There is one good thing you can say about sun-deprived, perpetually wired computer hackers: Their exploits during the past year or so of weaknesses in our computing and Internet technology have taken a subject as inscrutable to "average" Americans as Mayan glyphs and forced the media to pay real attention to a growing problem.
As a result, major media outlets are not only devoting mainstream coverage to Microsoft's latest bundle of software updates for its popular Windows XP operating system, they're also writing "color" pieces about the subterraneans who are making these security updates necessary in the first place.
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Now that Wired and a ton of other publications have done the Adrian Lamo homeless hacker thing to death, Seattle quasi-rivals the Times and the Post-Intelligencer sent reporters over to the federal courthouse downtown to get the details on the guilty plea of Jeffrey Lee Parson, the Hopkins, Minn., 19-year-old who created a variant of the Blaster worm. That's the worm, the prosecutors said, that "infected more than 48,000 computers and caused millions of dollars of damage to Microsoft Corp.," according to the Post-Intelligencer.
More from the P-I: "Dressed in a wrinkled white shirt, black pants and New Balance tennis shoes, Parson -- tall and rotund with strands of long blond hair cascading over portions of a shaved head -- dwarfed his two court-appointed attorneys as he answered questions from the judge. When asked if he understood what he had done, Parson acknowledged the crime. 'I downloaded the original Blaster worm, modified it and sent back out on the Internet,' Parson said. Asked why, Parson said: 'At the time, I wasn't exactly sure.'"
The paper said Parson "pleaded guilty to intentionally causing and attempting to cause damage to a protected computer, a felony that carries a maximum penalty of 10 years in prison and $250,000 fine. In September, he pleaded not guilty to the charge. ... In addition to spending 18 months to three years in jail, Parson must pay restitution. [Assistant U.S. Attorney Annette] Hayes did not calculate a specific figure, though she said it would likely be several million dollars."
Several million! As if that weren't enough, Parson has been living with his parents in Minnesota as part of a home-incarceration program, the Seattle Times reported. "He lives with his parents and has been required to wear an electronic monitoring bracelet that tracks when he leaves the house. [U.S. District Judge Marsha] Pechman ruled that Parson doesn't have to wear the bracelet anymore, but that he must continue to be supervised when he leaves the house to ensure that he doesn't access any computers. He hasn't used a computer since he was arrested last August at his home. 'You're not even to look at a computer,' Pechman told Parson."
The P-I noted that much of the hour-long hearing was devoted to the question of electronic monitoring and Parson's mobility. "Parson must receive court permission to attend special activities, usually accompanied by his parents," the paper reported. "Defense attorney Carol Koller argued that the system was too strict and did nothing to prevent him from accessing a computer -- a condition of his pretrial bond. 'A 19-year-old doesn't usually have to go to the mall with his parents or the movies with his parents,' argued Koller. 'There is only so much, when you are 19, that you want to do with your parents.'"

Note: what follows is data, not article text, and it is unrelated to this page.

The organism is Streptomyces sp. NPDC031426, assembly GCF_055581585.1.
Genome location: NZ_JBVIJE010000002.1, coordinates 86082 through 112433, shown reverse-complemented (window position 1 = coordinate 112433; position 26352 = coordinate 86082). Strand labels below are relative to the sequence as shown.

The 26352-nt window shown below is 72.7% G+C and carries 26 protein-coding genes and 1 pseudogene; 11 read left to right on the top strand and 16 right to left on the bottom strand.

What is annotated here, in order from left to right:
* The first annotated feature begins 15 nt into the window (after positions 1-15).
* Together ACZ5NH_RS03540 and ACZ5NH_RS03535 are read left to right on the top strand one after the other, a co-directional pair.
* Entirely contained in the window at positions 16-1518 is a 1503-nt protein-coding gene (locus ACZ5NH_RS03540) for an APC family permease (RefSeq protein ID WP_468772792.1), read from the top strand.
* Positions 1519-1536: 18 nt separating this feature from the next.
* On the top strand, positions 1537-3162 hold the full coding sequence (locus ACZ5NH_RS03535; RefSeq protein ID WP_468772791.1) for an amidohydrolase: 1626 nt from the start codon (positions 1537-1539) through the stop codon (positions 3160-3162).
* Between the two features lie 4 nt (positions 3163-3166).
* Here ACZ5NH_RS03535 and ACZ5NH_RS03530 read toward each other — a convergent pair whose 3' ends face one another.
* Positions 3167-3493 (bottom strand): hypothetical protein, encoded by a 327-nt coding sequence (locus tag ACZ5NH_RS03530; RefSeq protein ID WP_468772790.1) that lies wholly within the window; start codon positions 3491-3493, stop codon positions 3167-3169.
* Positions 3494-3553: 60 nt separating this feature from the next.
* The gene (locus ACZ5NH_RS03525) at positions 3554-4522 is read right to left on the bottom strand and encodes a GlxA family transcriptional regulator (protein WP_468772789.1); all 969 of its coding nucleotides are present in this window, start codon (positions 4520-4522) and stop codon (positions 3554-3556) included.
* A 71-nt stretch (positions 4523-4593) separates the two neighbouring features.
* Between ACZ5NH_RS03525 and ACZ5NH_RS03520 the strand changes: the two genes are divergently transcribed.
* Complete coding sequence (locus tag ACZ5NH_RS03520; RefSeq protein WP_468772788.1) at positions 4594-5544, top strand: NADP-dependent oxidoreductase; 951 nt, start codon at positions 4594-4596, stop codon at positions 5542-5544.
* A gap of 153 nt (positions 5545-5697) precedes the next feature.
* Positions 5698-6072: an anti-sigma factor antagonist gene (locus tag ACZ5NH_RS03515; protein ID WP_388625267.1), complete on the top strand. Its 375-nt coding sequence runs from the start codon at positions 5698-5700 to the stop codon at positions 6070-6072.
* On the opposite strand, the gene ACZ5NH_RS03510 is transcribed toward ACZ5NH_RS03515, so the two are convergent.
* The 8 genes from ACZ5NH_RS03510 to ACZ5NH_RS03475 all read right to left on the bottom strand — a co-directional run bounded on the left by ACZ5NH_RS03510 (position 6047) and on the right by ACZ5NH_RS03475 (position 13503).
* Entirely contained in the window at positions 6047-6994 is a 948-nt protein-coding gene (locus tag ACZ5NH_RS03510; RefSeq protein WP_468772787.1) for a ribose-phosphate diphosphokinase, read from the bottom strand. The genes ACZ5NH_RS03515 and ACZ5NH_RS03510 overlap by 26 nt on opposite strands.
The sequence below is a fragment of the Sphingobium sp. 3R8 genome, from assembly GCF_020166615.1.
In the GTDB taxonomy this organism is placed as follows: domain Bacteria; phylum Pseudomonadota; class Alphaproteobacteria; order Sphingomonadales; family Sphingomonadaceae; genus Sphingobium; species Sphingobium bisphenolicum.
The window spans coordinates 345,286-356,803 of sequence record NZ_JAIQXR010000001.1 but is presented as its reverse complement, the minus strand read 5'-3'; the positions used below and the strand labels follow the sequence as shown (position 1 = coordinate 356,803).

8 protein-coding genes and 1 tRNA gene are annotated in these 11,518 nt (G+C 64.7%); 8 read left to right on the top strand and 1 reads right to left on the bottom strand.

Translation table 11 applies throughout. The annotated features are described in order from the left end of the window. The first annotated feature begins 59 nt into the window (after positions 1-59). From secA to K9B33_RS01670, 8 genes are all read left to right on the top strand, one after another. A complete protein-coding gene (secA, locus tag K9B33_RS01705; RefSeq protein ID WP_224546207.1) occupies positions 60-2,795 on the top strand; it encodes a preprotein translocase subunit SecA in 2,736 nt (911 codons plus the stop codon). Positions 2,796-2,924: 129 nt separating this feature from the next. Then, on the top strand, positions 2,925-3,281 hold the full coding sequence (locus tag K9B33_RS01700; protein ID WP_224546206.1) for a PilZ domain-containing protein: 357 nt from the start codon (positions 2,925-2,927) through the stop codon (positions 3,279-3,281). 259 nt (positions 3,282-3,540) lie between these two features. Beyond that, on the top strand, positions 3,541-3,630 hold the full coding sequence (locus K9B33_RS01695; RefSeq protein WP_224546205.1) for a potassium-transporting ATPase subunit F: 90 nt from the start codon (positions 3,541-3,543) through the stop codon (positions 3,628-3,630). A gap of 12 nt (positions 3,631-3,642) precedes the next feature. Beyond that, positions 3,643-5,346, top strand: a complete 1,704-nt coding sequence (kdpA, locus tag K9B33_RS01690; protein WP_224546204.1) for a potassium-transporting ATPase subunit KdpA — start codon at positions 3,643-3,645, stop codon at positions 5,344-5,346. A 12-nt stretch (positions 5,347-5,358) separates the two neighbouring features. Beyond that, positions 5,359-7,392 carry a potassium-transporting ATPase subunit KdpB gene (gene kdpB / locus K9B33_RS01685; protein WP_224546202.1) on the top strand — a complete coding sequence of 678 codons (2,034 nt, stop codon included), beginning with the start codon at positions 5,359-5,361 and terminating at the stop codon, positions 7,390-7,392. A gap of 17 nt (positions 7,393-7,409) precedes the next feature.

Seattle Post-Intelligencer: Blaster Sender Bound for Prison
The Seattle Times: Blaster Internet Worm Defendant, 19, Pleads Guilty
The Associated Press also covered the plea hearing, offering reaction from Microsoft and some more comments from Koller: "'We appreciate the fact that the defendant has accepted responsibility for the crime he committed,' Microsoft's deputy general counsel, Nancy Anderson, said Wednesday... Koller said that Parson was young when he committed the attacks and that being arrested made him realize the seriousness of his crime. 'He has been exemplary,' she said. 'He has not touched a computer since the day of his arrest.'"
The AP also provided details on the storied history of the Blaster worm. "Different versions of the Blaster worm, also known as the LovSan virus, crippled computer networks worldwide last summer. Parson's variant launched a distributed denial-of-service attack against a Microsoft Corp. Windows update Web site as well as personal computers. The government estimates that Parson's version affected more than 48,000 computers."
Associated Press via washingtonpost.com: Man Pleads Guilty to Sending Out 'Blaster' Worm (Registration required)
Spackle for Your Windows
It's incidents like the Blaster worm's rampage on the Internet that helped persuade Microsoft to release an economy-sized bundle of software fixes for its Windows XP operating system. The company began distributing Service Pack 2 late last week and plans to make it available to everyone by the end of the month. Some early reviews, however, take issue with a number of items in "SP2."